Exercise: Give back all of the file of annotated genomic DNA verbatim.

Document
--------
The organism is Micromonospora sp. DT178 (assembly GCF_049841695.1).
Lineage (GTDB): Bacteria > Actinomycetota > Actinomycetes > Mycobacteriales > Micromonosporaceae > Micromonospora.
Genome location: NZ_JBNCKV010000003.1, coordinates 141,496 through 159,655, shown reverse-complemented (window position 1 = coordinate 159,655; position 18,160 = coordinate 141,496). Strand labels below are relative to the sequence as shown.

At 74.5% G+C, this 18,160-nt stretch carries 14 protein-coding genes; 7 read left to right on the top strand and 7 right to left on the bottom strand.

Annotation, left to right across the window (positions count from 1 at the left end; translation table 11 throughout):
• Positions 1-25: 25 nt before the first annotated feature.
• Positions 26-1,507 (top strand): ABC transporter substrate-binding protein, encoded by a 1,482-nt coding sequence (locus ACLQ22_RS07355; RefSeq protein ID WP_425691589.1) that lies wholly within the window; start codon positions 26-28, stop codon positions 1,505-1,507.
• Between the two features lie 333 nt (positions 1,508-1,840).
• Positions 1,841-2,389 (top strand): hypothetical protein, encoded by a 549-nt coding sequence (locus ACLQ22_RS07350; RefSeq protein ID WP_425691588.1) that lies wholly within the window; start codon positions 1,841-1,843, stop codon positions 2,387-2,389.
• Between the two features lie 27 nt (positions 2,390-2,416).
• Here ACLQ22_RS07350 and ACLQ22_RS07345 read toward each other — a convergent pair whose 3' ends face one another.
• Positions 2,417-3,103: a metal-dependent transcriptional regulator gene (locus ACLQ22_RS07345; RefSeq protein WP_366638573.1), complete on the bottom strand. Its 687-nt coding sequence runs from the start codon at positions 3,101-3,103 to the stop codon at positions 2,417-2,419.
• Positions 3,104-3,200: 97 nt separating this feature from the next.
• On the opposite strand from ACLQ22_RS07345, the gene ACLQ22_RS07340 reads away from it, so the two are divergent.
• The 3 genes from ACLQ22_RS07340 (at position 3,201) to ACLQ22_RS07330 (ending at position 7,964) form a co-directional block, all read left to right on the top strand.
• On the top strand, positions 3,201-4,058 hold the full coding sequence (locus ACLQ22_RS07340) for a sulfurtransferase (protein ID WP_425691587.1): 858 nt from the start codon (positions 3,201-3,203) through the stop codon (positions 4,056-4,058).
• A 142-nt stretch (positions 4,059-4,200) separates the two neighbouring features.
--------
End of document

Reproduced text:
The organism is Micromonospora sp. DT178 (assembly GCF_049841695.1).
Lineage (GTDB): Bacteria > Actinomycetota > Actinomycetes > Mycobacteriales > Micromonosporaceae > Micromonospora.
Genome location: NZ_JBNCKV010000003.1, coordinates 141,496 through 159,655, shown reverse-complemented (window position 1 = coordinate 159,655; position 18,160 = coordinate 141,496). Strand labels below are relative to the sequence as shown.

At 74.5% G+C, this 18,160-nt stretch carries 14 protein-coding genes; 7 read left to right on the top strand and 7 right to left on the bottom strand.

Annotation, left to right across the window (positions count from 1 at the left end; translation table 11 throughout):
• Positions 1-25: 25 nt before the first annotated feature.
• Positions 26-1,507 (top strand): ABC transporter substrate-binding protein, encoded by a 1,482-nt coding sequence (locus ACLQ22_RS07355; RefSeq protein ID WP_425691589.1) that lies wholly within the window; start codon positions 26-28, stop codon positions 1,505-1,507.
• Between the two features lie 333 nt (positions 1,508-1,840).
• Positions 1,841-2,389 (top strand): hypothetical protein, encoded by a 549-nt coding sequence (locus ACLQ22_RS07350; RefSeq protein ID WP_425691588.1) that lies wholly within the window; start codon positions 1,841-1,843, stop codon positions 2,387-2,389.
• Between the two features lie 27 nt (positions 2,390-2,416).
• Here ACLQ22_RS07350 and ACLQ22_RS07345 read toward each other — a convergent pair whose 3' ends face one another.
• Positions 2,417-3,103: a metal-dependent transcriptional regulator gene (locus ACLQ22_RS07345; RefSeq protein WP_366638573.1), complete on the bottom strand. Its 687-nt coding sequence runs from the start codon at positions 3,101-3,103 to the stop codon at positions 2,417-2,419.
• Positions 3,104-3,200: 97 nt separating this feature from the next.
• On the opposite strand from ACLQ22_RS07345, the gene ACLQ22_RS07340 reads away from it, so the two are divergent.
• The 3 genes from ACLQ22_RS07340 (at position 3,201) to ACLQ22_RS07330 (ending at position 7,964) form a co-directional block, all read left to right on the top strand.
• On the top strand, positions 3,201-4,058 hold the full coding sequence (locus ACLQ22_RS07340) for a sulfurtransferase (protein ID WP_425691587.1): 858 nt from the start codon (positions 3,201-3,203) through the stop codon (positions 4,056-4,058).
• A 142-nt stretch (positions 4,059-4,200) separates the two neighbouring features.